Shadyside High graduate Pat Miller (Class of 1979) is a big proponent of playing multiple sports in high school.
And rightfully so.
The former Tiger was a standout in football, baseball and track. He pulled an incredible double as a senior when he was named first-team all-Ohio in baseball and then the following weekend won the state pole vault title.
“I have to thank Shadyside High School for allowing me to do two sports,” Miller said. “They provided a great opportunity for me.”
Pat Miller was also excited that he and Craig – to whom he’s not related – went in on the same ballot because they were consistently linked during their senior year around the oval because of their success.
Pat recognized several of his past teammates, who were in the audience, as well as his defensive coordinator Terry Snively.
Above all, Miller noted his family and proclaimed his parents were his unquestioned “biggest fans.”
St. Clairsville graduate Sharon Vincent (Class of 1981) almost single handedly led the Lady Red Devils to the state title as a senior when she won the 100 and 200 meter dashes.
Extremely humble, Vincent was maybe most appreciative of the fact that she hadn’t been forgotten.
Vincent pointed out that she ran naturally and did it all of the time.
“As a young girl, I ran everywhere,” Vincent said. “I ran to school, to the store and I even ran after the boys on the playground. I loved to run.”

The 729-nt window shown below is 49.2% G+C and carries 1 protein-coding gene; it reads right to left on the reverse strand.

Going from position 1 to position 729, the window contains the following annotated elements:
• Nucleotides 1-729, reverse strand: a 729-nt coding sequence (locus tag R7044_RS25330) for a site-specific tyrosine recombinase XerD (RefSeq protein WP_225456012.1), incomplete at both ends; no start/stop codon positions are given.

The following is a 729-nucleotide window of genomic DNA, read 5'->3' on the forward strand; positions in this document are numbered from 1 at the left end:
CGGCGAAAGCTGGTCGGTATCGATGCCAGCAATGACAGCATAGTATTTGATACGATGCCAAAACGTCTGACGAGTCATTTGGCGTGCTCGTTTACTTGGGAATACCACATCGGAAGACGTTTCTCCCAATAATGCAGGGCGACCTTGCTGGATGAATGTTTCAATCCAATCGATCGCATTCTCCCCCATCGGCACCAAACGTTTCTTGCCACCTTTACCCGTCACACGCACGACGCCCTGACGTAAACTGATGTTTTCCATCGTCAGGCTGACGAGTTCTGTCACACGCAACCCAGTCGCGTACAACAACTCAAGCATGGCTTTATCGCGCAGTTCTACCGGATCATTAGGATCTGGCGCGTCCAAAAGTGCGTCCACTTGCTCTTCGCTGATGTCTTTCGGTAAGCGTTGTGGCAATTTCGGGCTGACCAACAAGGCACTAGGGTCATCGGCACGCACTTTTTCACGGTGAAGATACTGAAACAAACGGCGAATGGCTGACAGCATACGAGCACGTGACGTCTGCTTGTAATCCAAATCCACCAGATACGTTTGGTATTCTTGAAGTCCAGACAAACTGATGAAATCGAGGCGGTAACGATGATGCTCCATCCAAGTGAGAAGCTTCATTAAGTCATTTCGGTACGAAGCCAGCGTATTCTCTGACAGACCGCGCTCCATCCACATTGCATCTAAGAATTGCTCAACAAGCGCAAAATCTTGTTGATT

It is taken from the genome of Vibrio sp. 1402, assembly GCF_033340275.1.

Again, family became the common theme when she recognized her brother, Shaun, who was in the crowd.
“I am Shaun’s hero and he is mine,” Sharon said of her brother, who played in the NFL.
Vincent was one of the most philosophical speakers of the evening and encouraged the audience to continue to work hard and do things with passion.
All in all, Vincent’s speech was one of the most powerful and touching of the evening.
EACH YEAR, I realize more and more what an absolute honor it is for these inductees to be recognized. To be able to reflect on your achievements and successes with your family, past teammates, coaches, friends and even rivals means more than words can even describe for the majority of these players, coaches and officials.
Hopefully, those memories aren’t being lost by the kids of the current generation and things don’t become taken for granted.
I ENJOYED Larry Shaw’s honesty early in his speech. The longtime and high successful Oak Glen wrestling coach, who was inducted on his first year of eligibility, pointed out that when he was hired as the Golden Bears’ head coach, he didn’t even know what the OVAC was.
Shaw and Ashley Battle’s induction on their first year of eligibility raises that total number to four in the history of the OVAC Hall of Fame. Other first-ballot inductees include: Sam Andy (Wheeling Park Basketball coach) and Jose Davis (Bellaire High athlete).
THE CLASS of 2001 becomes eligible for consideration in next year’s class.
THE NINTH OVAC Hall of Fame class will be inducted on Saturday, Aug. 18, 2012.
Staskey can be reached at email@example.com